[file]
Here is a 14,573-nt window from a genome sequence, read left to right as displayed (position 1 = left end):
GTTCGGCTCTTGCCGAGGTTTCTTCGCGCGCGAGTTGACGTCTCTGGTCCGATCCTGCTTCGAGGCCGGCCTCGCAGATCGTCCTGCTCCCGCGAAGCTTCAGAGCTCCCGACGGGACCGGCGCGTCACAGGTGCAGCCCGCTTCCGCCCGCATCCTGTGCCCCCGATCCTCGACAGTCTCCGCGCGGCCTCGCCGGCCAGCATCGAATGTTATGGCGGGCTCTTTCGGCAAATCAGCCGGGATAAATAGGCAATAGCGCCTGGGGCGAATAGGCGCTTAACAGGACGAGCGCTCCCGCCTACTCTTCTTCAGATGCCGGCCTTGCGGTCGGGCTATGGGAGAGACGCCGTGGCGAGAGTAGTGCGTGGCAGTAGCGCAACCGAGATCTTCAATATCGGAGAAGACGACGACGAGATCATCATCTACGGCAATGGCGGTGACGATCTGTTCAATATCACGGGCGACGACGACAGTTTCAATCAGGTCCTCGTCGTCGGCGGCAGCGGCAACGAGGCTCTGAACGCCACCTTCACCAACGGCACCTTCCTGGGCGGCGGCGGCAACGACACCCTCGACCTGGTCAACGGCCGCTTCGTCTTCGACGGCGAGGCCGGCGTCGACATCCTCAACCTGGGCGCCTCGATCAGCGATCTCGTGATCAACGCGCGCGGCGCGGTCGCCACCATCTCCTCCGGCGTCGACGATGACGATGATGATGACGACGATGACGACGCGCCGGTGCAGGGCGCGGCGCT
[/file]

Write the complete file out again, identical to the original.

Here is a 14,573-nt window from a genome sequence, read left to right as displayed (position 1 = left end):
GTTCGGCTCTTGCCGAGGTTTCTTCGCGCGCGAGTTGACGTCTCTGGTCCGATCCTGCTTCGAGGCCGGCCTCGCAGATCGTCCTGCTCCCGCGAAGCTTCAGAGCTCCCGACGGGACCGGCGCGTCACAGGTGCAGCCCGCTTCCGCCCGCATCCTGTGCCCCCGATCCTCGACAGTCTCCGCGCGGCCTCGCCGGCCAGCATCGAATGTTATGGCGGGCTCTTTCGGCAAATCAGCCGGGATAAATAGGCAATAGCGCCTGGGGCGAATAGGCGCTTAACAGGACGAGCGCTCCCGCCTACTCTTCTTCAGATGCCGGCCTTGCGGTCGGGCTATGGGAGAGACGCCGTGGCGAGAGTAGTGCGTGGCAGTAGCGCAACCGAGATCTTCAATATCGGAGAAGACGACGACGAGATCATCATCTACGGCAATGGCGGTGACGATCTGTTCAATATCACGGGCGACGACGACAGTTTCAATCAGGTCCTCGTCGTCGGCGGCAGCGGCAACGAGGCTCTGAACGCCACCTTCACCAACGGCACCTTCCTGGGCGGCGGCGGCAACGACACCCTCGACCTGGTCAACGGCCGCTTCGTCTTCGACGGCGAGGCCGGCGTCGACATCCTCAACCTGGGCGCCTCGATCAGCGATCTCGTGATCAACGCGCGCGGCGCGGTCGCCACCATCTCCTCCGGCGTCGACGATGACGATGATGATGACGACGATGACGACGCGCCGGTGCAGGGCGCGGCGCT